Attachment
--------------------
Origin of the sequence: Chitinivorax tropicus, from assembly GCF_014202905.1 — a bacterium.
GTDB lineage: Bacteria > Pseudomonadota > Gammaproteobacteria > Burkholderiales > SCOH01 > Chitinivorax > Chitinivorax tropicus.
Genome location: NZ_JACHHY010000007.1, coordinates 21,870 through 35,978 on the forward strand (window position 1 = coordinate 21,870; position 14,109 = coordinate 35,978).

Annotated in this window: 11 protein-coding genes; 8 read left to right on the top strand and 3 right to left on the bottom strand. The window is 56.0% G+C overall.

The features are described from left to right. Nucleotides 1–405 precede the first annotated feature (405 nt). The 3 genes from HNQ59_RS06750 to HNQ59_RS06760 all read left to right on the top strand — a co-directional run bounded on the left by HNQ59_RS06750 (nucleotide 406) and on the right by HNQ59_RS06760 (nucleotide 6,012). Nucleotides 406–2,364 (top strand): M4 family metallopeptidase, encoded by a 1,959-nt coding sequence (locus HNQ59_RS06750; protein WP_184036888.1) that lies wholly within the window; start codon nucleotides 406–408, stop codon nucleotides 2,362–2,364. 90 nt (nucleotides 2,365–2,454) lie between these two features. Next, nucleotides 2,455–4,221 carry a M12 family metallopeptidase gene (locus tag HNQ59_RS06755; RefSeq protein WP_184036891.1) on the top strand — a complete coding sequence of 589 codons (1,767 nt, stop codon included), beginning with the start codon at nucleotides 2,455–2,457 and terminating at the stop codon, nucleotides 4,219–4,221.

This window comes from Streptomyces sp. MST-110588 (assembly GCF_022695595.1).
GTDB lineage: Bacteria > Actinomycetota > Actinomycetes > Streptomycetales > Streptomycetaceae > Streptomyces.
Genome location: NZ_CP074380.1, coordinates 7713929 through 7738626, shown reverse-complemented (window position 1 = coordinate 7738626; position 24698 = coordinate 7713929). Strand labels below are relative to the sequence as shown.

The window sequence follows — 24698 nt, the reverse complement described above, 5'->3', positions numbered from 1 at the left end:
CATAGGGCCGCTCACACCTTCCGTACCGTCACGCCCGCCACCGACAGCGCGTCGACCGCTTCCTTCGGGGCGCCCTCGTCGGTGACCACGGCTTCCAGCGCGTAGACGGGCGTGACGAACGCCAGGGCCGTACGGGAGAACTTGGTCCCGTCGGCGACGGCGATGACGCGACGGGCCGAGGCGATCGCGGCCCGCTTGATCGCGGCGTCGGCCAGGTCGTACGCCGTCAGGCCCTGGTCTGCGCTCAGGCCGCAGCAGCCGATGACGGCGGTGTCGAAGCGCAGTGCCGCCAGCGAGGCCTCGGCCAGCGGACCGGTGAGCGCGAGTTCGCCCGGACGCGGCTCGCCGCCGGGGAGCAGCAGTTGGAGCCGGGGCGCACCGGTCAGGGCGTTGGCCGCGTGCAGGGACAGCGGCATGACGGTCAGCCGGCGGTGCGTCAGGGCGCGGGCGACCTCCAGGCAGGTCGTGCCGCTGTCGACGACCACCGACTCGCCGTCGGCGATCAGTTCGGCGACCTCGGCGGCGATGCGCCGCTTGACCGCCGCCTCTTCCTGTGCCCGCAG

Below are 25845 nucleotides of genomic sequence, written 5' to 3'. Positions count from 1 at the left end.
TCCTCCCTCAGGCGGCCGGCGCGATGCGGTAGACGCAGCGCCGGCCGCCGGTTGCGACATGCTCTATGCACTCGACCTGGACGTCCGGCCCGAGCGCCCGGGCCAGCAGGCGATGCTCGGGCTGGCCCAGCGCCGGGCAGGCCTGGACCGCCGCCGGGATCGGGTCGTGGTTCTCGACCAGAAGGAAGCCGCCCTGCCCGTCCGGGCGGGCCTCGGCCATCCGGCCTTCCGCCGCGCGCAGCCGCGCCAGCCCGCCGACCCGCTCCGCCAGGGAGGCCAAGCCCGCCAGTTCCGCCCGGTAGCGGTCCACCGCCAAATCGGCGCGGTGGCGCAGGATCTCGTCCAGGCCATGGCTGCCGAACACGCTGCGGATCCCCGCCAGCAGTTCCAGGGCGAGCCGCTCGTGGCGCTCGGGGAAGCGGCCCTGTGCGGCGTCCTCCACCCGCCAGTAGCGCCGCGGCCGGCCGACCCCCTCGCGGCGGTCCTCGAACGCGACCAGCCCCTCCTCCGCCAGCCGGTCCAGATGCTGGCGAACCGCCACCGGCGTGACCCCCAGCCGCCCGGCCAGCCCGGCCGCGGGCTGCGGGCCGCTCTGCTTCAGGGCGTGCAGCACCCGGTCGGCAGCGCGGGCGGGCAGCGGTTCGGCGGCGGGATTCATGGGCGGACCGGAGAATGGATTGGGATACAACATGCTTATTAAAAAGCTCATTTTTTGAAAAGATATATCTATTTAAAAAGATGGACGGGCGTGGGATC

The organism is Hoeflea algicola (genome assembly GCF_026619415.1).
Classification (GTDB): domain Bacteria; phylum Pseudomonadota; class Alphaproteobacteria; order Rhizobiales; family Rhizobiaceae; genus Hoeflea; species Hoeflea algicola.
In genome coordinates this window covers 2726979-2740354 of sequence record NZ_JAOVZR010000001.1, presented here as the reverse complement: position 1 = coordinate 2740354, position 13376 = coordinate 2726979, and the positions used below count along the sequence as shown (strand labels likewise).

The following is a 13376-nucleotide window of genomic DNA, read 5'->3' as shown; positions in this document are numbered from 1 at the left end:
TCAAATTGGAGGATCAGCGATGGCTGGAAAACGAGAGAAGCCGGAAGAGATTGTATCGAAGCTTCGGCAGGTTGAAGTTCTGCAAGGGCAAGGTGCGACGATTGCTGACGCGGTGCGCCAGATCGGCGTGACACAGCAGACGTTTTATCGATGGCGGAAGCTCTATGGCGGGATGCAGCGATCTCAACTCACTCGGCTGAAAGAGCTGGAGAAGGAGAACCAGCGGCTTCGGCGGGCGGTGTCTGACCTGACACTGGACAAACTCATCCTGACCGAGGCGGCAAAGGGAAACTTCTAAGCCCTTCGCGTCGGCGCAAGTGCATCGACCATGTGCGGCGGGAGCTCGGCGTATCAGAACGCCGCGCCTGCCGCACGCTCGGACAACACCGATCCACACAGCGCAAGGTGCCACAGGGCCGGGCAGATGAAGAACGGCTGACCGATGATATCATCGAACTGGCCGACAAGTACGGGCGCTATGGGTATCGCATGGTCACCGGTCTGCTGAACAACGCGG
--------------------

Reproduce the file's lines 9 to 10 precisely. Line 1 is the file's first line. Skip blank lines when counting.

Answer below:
The window sequence follows — 24698 nt, the reverse complement described above, 5'->3', positions numbered from 1 at the left end:
CATAGGGCCGCTCACACCTTCCGTACCGTCACGCCCGCCACCGACAGCGCGTCGACCGCTTCCTTCGGGGCGCCCTCGTCGGTGACCACGGCTTCCAGCGCGTAGACGGGCGTGACGAACGCCAGGGCCGTACGGGAGAACTTGGTCCCGTCGGCGACGGCGATGACGCGACGGGCCGAGGCGATCGCGGCCCGCTTGATCGCGGCGTCGGCCAGGTCGTACGCCGTCAGGCCCTGGTCTGCGCTCAGGCCGCAGCAGCCGATGACGGCGGTGTCGAAGCGCAGTGCCGCCAGCGAGGCCTCGGCCAGCGGACCGGTGAGCGCGAGTTCGCCCGGACGCGGCTCGCCGCCGGGGAGCAGCAGTTGGAGCCGGGGCGCACCGGTCAGGGCGTTGGCCGCGTGCAGGGACAGCGGCATGACGGTCAGCCGGCGGTGCGTCAGGGCGCGGGCGACCTCCAGGCAGGTCGTGCCGCTGTCGACGACCACCGACTCGCCGTCGGCGATCAGTTCGGCGACCTCGGCGGCGATGCGCCGCTTGACCGCCGCCTCTTCCTGTGCCCGCAG